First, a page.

Researcher receives uBiome Grant
Dr Maude Phipps, Professor of Human Molecular Genetics at the Jeffrey Cheah School of Medicine and Health Sciences was awarded microbiome research support in sample collection, and analysis. The grant from uBiome’s Microbiome Grant Initiative, will allow Prof Phipps and her team to study the association of health, diet and cultural practices in Southeast Asian hunter-gatherers and indigenous tribes.
“My team and I are honored to receive this award and to collaborate with uBiome. We have engaged three tribes who have consented to come on board and work with us. Microbiome research in indigenous communities is understudied and no doubt the discoveries to be made will be beneficial to the global community,” Professor Phipps shared.
The goal of the study is to characterise the microbiomes of the indigenous people of Peninsular Malaysia known as Orang Asli and the Negrito hunter-gatherers and explore the relationship of the microbiome to diet and lifestyle practices. Being the first study of its kind, researchers hope this investigation into communities who largely depend on the forest for resources will advance elucidation of mechanisms involved in health, disease, and adaptation.
Data collected from the study will include microbiome composition from uBiome’s patented kits, as well as body measurements, diet, olfactory features and cardiometabolic risk indicators such as obesity, type 2 diabetes and hypertension.
“Dr Phipps and her team are contributing to expanding uBiome’s microbiome database – the largest in the world – to include a greater diversity,” said Dr Jessica Richman, co-founder and CEO of uBiome. “uBiome is proud to support this novel investigation of underrepresented southeastern Asian indigenous populations.”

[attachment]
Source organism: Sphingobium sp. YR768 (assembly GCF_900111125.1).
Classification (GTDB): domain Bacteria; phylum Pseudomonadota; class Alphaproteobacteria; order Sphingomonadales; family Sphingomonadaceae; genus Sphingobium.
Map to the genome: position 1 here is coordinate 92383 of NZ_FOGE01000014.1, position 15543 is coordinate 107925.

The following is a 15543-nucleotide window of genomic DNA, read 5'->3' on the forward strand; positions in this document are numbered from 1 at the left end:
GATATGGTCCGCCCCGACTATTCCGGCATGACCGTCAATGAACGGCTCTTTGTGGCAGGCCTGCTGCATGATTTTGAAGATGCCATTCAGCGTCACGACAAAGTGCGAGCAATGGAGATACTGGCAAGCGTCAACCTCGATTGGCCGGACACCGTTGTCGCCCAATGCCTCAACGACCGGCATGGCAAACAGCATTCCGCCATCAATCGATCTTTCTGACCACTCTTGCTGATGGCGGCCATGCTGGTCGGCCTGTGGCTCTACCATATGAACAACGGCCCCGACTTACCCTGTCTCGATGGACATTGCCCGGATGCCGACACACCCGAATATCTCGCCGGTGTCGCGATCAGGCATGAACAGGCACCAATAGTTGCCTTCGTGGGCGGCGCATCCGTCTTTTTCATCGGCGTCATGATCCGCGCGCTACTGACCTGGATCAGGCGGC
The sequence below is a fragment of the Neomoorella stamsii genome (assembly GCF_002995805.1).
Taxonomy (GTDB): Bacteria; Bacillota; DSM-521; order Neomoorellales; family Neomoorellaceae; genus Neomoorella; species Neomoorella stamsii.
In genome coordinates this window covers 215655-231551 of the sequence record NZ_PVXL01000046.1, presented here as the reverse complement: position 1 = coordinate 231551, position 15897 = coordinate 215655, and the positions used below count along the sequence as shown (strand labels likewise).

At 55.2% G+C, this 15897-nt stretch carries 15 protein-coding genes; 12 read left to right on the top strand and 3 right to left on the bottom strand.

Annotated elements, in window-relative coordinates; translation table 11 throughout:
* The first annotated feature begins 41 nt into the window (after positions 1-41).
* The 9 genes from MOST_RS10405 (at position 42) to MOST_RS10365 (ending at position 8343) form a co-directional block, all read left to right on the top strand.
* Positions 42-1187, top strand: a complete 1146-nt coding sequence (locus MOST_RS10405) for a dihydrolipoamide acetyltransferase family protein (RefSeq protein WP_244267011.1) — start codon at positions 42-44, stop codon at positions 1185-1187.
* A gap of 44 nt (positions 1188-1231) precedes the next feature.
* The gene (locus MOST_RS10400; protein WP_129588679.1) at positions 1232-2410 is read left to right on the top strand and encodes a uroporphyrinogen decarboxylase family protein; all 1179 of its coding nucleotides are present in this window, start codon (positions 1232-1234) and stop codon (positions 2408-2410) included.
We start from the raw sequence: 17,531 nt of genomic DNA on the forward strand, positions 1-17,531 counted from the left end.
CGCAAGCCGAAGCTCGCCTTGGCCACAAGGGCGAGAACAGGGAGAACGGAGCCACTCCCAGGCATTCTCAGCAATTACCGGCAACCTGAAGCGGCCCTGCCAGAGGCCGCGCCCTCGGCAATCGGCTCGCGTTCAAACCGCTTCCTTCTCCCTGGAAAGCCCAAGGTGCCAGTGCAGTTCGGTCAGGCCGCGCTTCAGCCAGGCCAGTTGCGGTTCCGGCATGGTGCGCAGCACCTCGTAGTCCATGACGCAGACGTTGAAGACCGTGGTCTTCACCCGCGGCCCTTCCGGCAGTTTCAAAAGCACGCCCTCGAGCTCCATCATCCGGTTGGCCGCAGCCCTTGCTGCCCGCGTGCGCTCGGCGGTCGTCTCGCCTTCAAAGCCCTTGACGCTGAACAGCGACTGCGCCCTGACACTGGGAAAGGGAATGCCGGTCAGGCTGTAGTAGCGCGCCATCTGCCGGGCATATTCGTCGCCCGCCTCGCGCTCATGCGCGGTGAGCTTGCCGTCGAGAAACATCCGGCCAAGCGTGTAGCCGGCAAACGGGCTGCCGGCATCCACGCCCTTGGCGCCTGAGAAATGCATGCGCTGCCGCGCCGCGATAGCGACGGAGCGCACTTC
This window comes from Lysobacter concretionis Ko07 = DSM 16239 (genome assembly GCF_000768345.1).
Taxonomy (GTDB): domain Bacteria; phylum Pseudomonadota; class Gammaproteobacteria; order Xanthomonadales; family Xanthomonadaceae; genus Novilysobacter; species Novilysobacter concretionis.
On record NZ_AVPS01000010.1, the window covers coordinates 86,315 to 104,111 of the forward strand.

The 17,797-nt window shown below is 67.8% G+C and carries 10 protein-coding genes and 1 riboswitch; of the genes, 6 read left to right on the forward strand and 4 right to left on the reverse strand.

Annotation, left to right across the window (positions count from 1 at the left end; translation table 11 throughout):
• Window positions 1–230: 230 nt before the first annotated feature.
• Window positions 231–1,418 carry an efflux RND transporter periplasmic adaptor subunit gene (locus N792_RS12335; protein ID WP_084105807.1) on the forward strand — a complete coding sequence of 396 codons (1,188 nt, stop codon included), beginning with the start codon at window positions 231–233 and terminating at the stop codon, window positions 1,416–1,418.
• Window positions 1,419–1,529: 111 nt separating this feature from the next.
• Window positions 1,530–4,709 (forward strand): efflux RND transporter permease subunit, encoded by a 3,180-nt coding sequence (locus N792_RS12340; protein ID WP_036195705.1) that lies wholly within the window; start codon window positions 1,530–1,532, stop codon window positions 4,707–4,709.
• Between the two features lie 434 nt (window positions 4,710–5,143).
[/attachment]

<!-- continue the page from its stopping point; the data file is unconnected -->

Professor Phipps is an active member of the Human Genome Organization and the UNESCO Bioethics program. Dr. Phipps is co-chair of the Policy Review Board of the Pan-Asia SNP Initiative and past Vice President of the Genetics Society of Malaysia.
About the grant
Through its Microbiome Grant Initiative, uBiome has awarded millions of dollars in research support to hundreds of investigators around the world at renowned academic institutions and not-for-profit research organisations, including Harvard University, Stanford University, the Massachusetts Institute of Technology (MIT), University of California, San Francisco, Oxford University and the University of Sydney. Awards include patented microbiome sequencing kits, as well as research support in study design, planning, sample collection and analysis.
Founded in 2012, uBiome is the leader in microbial genomics. The Company’s mission is to advance the science of the microbiome and make it useful to people. uBiome combines its patented proprietary precision sequencing™ with machine learning and artificial intelligence to develop wellness products, clinical tests, and therapeutic targets. uBiome has filed for over 250 patents on its technology, which includes sample preparation, computational analysis, molecular techniques, as well as diagnostic and therapeutic applications. For more information, visit http://www.uBiome.com.